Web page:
"Das Triadische Ballet" is gorgeous in exactly the sort of way that films which are organized by color and the abstraction of movement performed by human bodies tend to be. Heightened is, perhaps, the word for it; the unity of the backdrop, against which the body enacts conscious practices, results in a moving image outside the realm of the ordinary. Cibo Matto played with this brilliantly, at least initially. The instrumentation was sparse, and Hatori gave inconsistent voice to the actions. A variety of monosyllabic sounds, from "di-di-di-di" to "no no nono no" to "wooooop," accompanied the dancer's actions. Not always, of course – making noises conflicts with breathing in a more direct way than walking a stationary circle en pointe – but closely enough that the relation was clear. Honda would join in this later, using a synthesized sting in conjunction with another dancer, as would the drummer for the portion with a dancer clashing cymbals together. None were perfect with their overdubs, and it was hard to tell how intentional this was, due at least in part to the failure to set up the conditions of engagement with the first film.

As a performance, this was probably the greatest tension in New Scene; were the films being scored or soundtracked? Cibo Matto seemed to tend toward the latter, but instances like the narration over the dancers in the ballet or the reading of the subtitles in "Unicorn" kept swinging it back toward the former. As a source of tension, the effects varied. It was often interestingly, sometimes annoying, and occasionally outright boring. Or, perhaps more accurately: as the dominant undercurrent of the performance, this tension was compelling, but underutilized. When Cibo Matto fell too comfortably into their groove, simply playing music together, it was good (they are a fucking cool band) but in a way that seemed disengaged from the project at hand.

The showing/performance of Yoko Ono's "Fly" was very much the best and worst of this. The film itself seemed very much in the tradition of Warhol's, although with "stronger" directorial presence. That it opened with a shot of the titular fly on a leg, the model's stomach clearly rising and falling in calm breaths in the background, is (I think) evidence of this; from that opening the imagistic narrative and metaphor seemed to be clearly laid out. Which is a way of euphemising the fact that the camera's tracking of the fly would eventually lead to its focus on the woman's vagina and breasts, and that the impression it wanted to leave was one regarding intimacy, albeit in perhaps a number of different ways.

Here's the thing about Ono's film, though: it's incredibly uncomfortable to watch, in a very tactile sense. The comparison to Warhol is important mostly as a differentiation; there are numerous cuts, which are openly exposing of the artifice, and camera placements which occasionally have the fly out of view for the initial few seconds before it crawls into the shot. Although the ostensible point might be one of intimacy and the aesthetic of authenticity, the technique significantly complicates things. The camera itself is sometimes handled inexpertly, automatically refocusing in ways that leave the whole field an indistinct blur. The woman's naked body is already shot in extreme closeup, causing the disjunct body of the visual economy of pornography, but the fly itself is always whole. It is framed in such a way as to make it clear that it is a thing seen wandering, and that makes the affective focus even more clearly on how that wandering, how its legs, must feel on the skin.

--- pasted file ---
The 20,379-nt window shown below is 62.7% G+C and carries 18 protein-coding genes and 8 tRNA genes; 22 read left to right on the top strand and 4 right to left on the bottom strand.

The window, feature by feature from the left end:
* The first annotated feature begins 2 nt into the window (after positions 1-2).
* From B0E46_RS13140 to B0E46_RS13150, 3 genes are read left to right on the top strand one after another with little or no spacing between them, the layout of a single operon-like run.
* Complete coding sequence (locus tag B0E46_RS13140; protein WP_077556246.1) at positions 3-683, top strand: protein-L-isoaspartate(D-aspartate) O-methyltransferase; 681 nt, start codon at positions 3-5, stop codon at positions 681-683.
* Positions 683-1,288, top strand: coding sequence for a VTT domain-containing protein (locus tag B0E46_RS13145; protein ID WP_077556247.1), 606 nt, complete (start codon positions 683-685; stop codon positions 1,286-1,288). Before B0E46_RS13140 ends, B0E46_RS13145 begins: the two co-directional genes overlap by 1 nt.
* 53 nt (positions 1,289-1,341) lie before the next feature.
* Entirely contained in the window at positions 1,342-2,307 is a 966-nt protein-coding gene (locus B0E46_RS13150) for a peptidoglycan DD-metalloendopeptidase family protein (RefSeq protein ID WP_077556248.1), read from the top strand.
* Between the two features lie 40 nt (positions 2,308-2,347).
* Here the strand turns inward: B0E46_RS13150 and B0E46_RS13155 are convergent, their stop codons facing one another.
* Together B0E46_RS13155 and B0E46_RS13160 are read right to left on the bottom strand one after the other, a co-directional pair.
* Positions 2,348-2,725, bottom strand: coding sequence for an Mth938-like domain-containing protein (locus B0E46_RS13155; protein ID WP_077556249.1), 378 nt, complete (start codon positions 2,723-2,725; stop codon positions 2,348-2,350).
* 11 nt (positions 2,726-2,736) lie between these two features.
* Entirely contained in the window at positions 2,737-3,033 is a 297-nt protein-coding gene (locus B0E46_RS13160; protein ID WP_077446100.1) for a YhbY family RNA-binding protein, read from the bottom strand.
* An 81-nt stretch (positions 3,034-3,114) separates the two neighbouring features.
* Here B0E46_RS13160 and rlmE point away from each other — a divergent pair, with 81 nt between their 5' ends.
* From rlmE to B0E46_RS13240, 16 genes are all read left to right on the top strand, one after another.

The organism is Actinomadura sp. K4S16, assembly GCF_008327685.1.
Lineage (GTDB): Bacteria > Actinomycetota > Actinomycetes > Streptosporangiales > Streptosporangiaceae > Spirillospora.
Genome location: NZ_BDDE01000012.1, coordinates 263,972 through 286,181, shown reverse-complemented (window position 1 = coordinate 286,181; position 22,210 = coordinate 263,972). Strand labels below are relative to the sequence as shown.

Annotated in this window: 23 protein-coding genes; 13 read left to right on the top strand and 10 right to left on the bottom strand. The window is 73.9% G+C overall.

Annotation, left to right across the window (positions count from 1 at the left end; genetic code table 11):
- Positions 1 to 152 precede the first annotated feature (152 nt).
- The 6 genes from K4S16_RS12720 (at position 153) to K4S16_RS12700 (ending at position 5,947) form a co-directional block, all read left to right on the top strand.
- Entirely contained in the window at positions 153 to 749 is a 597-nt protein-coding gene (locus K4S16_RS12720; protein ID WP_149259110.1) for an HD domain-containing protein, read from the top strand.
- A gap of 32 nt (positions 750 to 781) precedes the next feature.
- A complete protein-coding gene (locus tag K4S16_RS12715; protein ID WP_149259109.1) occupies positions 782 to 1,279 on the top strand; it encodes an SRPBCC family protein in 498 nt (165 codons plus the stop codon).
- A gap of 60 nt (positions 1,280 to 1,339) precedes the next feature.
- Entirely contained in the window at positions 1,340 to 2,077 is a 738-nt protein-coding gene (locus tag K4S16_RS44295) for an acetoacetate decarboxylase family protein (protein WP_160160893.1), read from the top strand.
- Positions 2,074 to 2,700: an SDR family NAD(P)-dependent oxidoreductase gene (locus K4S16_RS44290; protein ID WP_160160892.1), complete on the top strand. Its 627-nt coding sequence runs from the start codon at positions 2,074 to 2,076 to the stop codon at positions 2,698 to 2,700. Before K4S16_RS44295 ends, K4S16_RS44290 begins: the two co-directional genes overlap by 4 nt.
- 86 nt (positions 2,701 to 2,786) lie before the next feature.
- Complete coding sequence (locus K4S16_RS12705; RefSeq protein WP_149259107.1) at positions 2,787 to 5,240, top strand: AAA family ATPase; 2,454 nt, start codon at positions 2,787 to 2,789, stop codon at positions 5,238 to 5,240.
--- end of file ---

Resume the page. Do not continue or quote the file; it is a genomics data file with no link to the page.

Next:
There was a moment, during the film – not marked by it, necessarily, though perhaps related to the increasing intensity before the midway drop of Cibo Matto's scoring of it – where I realized that, somehow, in that weird space between the Warholian and the pornographic that this film occupied, with the narrative and metaphor it employed, with the affects it engaged, it seemed most apt to see "Fly" through the techniques and tropes of the horror film genre. The supine, nude woman; the intrusive artifice; the cinematographic character; the voyeurist implication; the highlighting of the empathy of touch; the inhuman intimate. Everything from Psycho to Halloween to The Blair Witch Project – to say nothing of The Fly – seemed contained or presaged in it. And with that moment came some degree of annoyance: why weren't Cibo Matto engaging this? Why on earth would, given this complicated text, they opt for a sort of lengthy, borderline postrock style jam, split into halves over the movie?

The answer, of course (or at least the one to which I came, or which these questions lead to me developing) was the very tension of the piece. What the fuck do you do, exactly, when asked to perform over a selection of short films for a festival audience? I had heard people attending the festival burst into applause at the mocking of the Kardashians, and talk idly about setting up their children with potential partners in order to advance their careers. The first film I attended, an action epic about the PLA, was largely shown to members of the Hong Kong Economic Trade Office. I obviously don't know how this might have affected Honda and Hatori – beyond the small inferences I can make by Honda's tweets in support of Baltimore and that Hatori's show in Santa Cruz all those years ago wasn't even in the biggest of the small venues in that town – on a personal level, but that festival had some concentration of wealth. The goofy, food-referencing genrefuck happy aggression of Cibo Matto's first two albums probably wouldn't sit well in that context, for instance. But the billing was very much on the back of that project. And then, in addition, the imperative to do right by the work of other authors, to take what largely amounted to music videos in the first place, albeit with authorship credit reversed, and replace half of that formula?

Given the actual labor required (and even then only that of it which became visible to a relatively unknowledgeable outsider) the ultimate decision to score "Fly" with something approximating Cibo Matto's version of a postrock anthem becomes, if not teleological, at least interesting. That tension, again: the score or the soundtrack, the how the fuck do we do this? And above all its remaining as such, the refusal to resolve it. All performance is about the act of performing, sure, but not all of it in just this way.